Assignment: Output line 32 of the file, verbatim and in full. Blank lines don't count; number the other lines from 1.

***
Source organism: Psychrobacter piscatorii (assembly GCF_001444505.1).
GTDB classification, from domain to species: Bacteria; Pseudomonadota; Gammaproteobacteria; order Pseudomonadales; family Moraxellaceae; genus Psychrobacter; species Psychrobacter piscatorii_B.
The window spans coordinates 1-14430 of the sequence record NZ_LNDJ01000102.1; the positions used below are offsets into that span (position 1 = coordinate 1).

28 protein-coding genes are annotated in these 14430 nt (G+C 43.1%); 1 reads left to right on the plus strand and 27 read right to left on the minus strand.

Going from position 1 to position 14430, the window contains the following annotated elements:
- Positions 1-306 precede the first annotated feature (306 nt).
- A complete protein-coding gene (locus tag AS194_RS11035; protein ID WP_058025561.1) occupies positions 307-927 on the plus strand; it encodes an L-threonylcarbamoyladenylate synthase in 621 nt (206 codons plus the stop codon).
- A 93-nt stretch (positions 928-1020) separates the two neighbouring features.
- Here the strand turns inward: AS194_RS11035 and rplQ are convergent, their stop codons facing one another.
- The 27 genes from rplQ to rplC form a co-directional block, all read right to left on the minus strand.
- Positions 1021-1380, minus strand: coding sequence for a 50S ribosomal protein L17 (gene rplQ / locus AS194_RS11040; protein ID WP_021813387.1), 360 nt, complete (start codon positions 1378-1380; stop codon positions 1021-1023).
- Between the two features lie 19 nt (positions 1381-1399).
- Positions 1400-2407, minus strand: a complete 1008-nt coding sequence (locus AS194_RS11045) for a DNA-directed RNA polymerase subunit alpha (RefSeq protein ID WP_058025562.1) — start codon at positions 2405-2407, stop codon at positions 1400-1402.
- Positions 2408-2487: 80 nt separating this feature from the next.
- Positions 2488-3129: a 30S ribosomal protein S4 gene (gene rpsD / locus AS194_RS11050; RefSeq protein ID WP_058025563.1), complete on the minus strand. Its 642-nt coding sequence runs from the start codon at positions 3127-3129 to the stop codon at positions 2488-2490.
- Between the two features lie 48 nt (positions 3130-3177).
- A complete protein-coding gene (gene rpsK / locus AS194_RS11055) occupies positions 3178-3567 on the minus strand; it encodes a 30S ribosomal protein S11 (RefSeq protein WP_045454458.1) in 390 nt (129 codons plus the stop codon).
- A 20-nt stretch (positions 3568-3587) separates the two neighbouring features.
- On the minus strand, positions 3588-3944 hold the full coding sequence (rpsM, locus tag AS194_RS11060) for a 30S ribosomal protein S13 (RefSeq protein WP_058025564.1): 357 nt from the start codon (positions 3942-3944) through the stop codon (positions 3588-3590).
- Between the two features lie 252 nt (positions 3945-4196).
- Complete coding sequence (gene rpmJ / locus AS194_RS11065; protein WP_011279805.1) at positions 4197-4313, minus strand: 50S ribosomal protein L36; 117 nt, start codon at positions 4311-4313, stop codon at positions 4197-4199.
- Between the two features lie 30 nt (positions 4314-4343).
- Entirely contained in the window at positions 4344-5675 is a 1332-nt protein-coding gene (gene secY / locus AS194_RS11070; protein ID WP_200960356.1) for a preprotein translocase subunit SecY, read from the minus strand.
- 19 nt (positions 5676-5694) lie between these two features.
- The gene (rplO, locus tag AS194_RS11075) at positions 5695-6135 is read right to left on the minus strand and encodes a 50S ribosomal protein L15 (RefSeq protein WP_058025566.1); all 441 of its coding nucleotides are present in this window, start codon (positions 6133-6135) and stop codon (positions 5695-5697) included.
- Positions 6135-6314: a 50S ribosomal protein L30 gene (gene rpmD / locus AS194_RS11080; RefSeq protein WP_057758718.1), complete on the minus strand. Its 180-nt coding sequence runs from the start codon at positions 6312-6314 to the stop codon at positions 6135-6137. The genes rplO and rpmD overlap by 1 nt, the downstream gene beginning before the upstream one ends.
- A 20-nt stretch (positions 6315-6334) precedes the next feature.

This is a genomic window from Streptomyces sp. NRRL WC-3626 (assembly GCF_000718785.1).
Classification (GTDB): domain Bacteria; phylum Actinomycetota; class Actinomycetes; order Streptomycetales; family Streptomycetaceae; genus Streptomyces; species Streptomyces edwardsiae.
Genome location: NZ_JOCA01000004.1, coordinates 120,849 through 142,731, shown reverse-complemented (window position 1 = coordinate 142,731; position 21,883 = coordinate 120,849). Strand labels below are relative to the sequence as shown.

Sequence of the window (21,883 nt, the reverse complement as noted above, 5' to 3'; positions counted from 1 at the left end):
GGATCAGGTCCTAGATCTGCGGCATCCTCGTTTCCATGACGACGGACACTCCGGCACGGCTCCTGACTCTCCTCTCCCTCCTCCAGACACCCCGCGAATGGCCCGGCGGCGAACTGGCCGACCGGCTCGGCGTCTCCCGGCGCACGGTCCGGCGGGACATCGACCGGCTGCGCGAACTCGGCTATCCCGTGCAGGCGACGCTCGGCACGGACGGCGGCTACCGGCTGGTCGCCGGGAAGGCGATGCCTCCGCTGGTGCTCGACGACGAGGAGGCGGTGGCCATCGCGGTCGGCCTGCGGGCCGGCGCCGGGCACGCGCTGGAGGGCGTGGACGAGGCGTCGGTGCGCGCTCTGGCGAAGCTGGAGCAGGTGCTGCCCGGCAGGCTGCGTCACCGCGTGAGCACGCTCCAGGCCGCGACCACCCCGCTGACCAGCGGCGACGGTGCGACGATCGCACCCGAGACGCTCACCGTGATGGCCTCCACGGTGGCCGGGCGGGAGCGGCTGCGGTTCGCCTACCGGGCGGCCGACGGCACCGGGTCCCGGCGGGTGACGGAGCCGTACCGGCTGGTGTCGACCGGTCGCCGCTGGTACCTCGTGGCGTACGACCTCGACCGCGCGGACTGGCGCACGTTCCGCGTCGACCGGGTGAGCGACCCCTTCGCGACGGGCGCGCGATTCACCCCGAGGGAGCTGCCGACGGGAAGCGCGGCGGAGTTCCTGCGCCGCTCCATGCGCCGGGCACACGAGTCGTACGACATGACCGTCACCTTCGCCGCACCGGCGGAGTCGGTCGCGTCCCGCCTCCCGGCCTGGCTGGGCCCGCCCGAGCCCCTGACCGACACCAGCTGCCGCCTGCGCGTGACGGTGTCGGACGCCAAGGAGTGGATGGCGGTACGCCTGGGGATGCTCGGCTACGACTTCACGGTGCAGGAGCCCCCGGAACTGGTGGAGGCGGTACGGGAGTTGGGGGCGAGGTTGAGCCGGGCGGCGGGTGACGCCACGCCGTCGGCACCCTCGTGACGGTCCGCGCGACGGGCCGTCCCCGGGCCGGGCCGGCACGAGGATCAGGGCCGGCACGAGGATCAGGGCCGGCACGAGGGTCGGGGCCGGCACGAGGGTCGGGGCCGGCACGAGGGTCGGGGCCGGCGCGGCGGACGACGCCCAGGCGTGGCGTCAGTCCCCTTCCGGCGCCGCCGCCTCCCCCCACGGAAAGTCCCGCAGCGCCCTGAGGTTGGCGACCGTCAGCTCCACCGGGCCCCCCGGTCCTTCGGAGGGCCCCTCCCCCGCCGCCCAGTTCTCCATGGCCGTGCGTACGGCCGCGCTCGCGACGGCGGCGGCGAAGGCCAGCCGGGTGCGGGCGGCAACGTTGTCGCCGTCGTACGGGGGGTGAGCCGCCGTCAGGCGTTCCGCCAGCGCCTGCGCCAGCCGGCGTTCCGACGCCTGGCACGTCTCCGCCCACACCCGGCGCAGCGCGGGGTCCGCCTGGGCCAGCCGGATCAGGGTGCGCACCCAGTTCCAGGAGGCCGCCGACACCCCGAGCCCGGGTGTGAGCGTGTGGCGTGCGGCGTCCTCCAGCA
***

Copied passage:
GGATCAGGTCCTAGATCTGCGGCATCCTCGTTTCCATGACGACGGACACTCCGGCACGGCTCCTGACTCTCCTCTCCCTCCTCCAGACACCCCGCGAATGGCCCGGCGGCGAACTGGCCGACCGGCTCGGCGTCTCCCGGCGCACGGTCCGGCGGGACATCGACCGGCTGCGCGAACTCGGCTATCCCGTGCAGGCGACGCTCGGCACGGACGGCGGCTACCGGCTGGTCGCCGGGAAGGCGATGCCTCCGCTGGTGCTCGACGACGAGGAGGCGGTGGCCATCGCGGTCGGCCTGCGGGCCGGCGCCGGGCACGCGCTGGAGGGCGTGGACGAGGCGTCGGTGCGCGCTCTGGCGAAGCTGGAGCAGGTGCTGCCCGGCAGGCTGCGTCACCGCGTGAGCACGCTCCAGGCCGCGACCACCCCGCTGACCAGCGGCGACGGTGCGACGATCGCACCCGAGACGCTCACCGTGATGGCCTCCACGGTGGCCGGGCGGGAGCGGCTGCGGTTCGCCTACCGGGCGGCCGACGGCACCGGGTCCCGGCGGGTGACGGAGCCGTACCGGCTGGTGTCGACCGGTCGCCGCTGGTACCTCGTGGCGTACGACCTCGACCGCGCGGACTGGCGCACGTTCCGCGTCGACCGGGTGAGCGACCCCTTCGCGACGGGCGCGCGATTCACCCCGAGGGAGCTGCCGACGGGAAGCGCGGCGGAGTTCCTGCGCCGCTCCATGCGCCGGGCACACGAGTCGTACGACATGACCGTCACCTTCGCCGCACCGGCGGAGTCGGTCGCGTCCCGCCTCCCGGCCTGGCTGGGCCCGCCCGAGCCCCTGACCGACACCAGCTGCCGCCTGCGCGTGACGGTGTCGGACGCCAAGGAGTGGATGGCGGTACGCCTGGGGATGCTCGGCTACGACTTCACGGTGCAGGAGCCCCCGGAACTGGTGGAGGCGGTACGGGAGTTGGGGGCGAGGTTGAGCCGGGCGGCGGGTGACGCCACGCCGTCGGCACCCTCGTGACGGTCCGCGCGACGGGCCGTCCCCGGGCCGGGCCGGCACGAGGATCAGGGCCGGCACGAGGATCAGGGCCGGCACGAGGGTCGGGGCCGGCACGAGGGTCGGGGCCGGCACGAGGGTCGGGGCCGGCGCGGCGGACGACGCCCAGGCGTGGCGTCAGTCCCCTTCCGGCGCCGCCGCCTCCCCCCACGGAAAGTCCCGCAGCGCCCTGAGGTTGGCGACCGTCAGCTCCACCGGGCCCCCCGGTCCTTCGGAGGGCCCCTCCCCCGCCGCCCAGTTCTCCATGGCCGTGCGTACGGCCGCGCTCGCGACGGCGGCGGCGAAGGCCAGCCGGGTGCGGGCGGCAACGTTGTCGCCGTCGTACGGGGGGTGAGCCGCCGTCAGGCGTTCCGCCAGCGCCTGCGCCAGCCGGCGTTCCGACGCCTGGCACGTCTCCGCCCACACCCGGCGCAGCGCGGGGTCCGCCTGGGCCAGCCGGATCAGGGTGCGCACCCAGTTCCAGGAGGCCGCCGACACCCCGAGCCCGGGTGTGAGCGTGTGGCGTGCGGCGTCCTCCAGCA